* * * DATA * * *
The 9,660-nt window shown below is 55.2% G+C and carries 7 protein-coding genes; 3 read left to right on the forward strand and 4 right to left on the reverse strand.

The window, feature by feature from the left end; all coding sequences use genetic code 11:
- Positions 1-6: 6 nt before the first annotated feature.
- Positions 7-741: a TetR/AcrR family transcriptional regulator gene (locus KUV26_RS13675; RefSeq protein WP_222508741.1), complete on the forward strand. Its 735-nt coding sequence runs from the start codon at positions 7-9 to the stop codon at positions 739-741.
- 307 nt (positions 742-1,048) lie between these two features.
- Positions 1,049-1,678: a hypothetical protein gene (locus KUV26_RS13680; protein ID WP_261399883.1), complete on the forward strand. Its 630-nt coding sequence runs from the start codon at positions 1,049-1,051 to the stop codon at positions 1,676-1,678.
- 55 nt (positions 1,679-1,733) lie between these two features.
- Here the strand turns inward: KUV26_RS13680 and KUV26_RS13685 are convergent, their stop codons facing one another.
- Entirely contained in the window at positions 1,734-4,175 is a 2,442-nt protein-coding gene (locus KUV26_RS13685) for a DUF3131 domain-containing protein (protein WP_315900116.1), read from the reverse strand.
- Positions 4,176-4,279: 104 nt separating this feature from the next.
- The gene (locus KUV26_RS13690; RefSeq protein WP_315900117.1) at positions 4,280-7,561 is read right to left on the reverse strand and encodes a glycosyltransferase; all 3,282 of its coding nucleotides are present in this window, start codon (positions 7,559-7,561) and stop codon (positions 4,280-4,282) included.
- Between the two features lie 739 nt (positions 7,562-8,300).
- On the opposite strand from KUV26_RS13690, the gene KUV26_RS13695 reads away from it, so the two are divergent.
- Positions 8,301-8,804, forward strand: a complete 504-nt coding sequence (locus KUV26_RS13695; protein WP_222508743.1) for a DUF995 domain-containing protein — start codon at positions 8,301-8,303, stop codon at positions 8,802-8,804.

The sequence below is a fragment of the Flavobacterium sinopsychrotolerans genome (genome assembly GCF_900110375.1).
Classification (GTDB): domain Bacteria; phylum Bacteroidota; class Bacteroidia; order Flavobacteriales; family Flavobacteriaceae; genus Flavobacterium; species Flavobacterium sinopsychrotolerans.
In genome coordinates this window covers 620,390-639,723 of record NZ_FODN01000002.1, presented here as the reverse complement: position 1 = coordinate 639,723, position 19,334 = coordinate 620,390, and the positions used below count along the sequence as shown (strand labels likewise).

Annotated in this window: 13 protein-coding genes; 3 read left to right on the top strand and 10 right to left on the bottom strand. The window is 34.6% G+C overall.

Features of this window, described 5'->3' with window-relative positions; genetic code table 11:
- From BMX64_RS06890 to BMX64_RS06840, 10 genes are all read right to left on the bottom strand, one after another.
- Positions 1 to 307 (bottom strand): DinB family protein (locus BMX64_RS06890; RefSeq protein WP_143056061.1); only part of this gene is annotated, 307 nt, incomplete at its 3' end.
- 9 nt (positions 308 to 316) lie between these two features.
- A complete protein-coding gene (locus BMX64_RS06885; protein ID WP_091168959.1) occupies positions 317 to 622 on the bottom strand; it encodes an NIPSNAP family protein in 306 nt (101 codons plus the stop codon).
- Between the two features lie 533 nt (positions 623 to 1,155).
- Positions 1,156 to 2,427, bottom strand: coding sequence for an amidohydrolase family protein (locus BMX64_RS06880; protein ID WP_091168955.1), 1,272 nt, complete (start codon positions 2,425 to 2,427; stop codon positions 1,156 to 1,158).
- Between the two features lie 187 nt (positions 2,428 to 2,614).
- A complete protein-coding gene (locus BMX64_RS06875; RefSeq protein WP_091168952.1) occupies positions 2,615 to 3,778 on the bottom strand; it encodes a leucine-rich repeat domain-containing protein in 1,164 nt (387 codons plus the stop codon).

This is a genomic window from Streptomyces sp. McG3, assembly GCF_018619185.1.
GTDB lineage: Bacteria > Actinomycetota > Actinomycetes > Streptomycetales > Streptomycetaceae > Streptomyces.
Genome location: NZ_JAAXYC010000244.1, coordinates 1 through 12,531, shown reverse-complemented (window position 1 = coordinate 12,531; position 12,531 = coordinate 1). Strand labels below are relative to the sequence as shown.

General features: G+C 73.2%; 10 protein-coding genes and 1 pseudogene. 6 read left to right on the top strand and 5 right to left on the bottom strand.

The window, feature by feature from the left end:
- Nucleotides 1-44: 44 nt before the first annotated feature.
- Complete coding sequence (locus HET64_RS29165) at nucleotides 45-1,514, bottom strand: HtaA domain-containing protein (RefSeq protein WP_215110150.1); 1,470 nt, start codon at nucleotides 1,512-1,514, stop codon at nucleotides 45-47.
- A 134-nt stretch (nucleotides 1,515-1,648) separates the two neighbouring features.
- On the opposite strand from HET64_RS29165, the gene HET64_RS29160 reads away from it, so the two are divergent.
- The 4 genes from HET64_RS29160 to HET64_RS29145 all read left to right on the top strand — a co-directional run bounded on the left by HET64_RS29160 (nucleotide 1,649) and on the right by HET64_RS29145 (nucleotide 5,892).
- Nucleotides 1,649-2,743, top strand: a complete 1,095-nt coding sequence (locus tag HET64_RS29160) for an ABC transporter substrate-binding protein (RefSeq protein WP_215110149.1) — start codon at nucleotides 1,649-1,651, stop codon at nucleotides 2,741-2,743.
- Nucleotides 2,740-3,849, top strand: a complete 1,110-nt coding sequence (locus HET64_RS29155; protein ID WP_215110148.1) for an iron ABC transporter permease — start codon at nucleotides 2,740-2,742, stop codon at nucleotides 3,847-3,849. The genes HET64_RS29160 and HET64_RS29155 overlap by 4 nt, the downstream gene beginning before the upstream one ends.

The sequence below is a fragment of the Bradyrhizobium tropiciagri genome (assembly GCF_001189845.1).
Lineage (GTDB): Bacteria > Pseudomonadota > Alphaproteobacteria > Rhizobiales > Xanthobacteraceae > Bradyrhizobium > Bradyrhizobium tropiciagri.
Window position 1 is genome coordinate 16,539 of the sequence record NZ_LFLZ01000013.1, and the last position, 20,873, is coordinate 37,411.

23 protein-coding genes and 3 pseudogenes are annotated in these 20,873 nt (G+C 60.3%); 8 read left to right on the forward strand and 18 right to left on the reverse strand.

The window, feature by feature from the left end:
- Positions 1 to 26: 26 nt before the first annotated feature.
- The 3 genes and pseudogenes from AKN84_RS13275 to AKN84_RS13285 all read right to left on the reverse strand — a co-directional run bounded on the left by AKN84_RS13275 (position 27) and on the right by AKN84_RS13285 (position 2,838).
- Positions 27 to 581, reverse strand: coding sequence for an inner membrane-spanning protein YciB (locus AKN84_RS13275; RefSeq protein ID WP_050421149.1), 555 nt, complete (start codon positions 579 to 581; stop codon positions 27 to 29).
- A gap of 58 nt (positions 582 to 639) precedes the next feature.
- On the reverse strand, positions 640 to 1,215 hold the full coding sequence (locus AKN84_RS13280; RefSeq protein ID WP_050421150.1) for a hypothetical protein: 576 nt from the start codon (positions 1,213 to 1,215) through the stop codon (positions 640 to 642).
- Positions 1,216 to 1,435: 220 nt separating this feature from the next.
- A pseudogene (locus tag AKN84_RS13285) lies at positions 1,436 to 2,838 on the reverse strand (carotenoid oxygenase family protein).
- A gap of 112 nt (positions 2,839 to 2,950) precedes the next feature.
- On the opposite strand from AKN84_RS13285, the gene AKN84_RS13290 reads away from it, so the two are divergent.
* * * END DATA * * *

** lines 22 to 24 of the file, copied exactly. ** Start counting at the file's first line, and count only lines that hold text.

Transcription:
- 9 nt (positions 308 to 316) lie between these two features.
- A complete protein-coding gene (locus BMX64_RS06885; protein ID WP_091168959.1) occupies positions 317 to 622 on the bottom strand; it encodes an NIPSNAP family protein in 306 nt (101 codons plus the stop codon).
- Between the two features lie 533 nt (positions 623 to 1,155).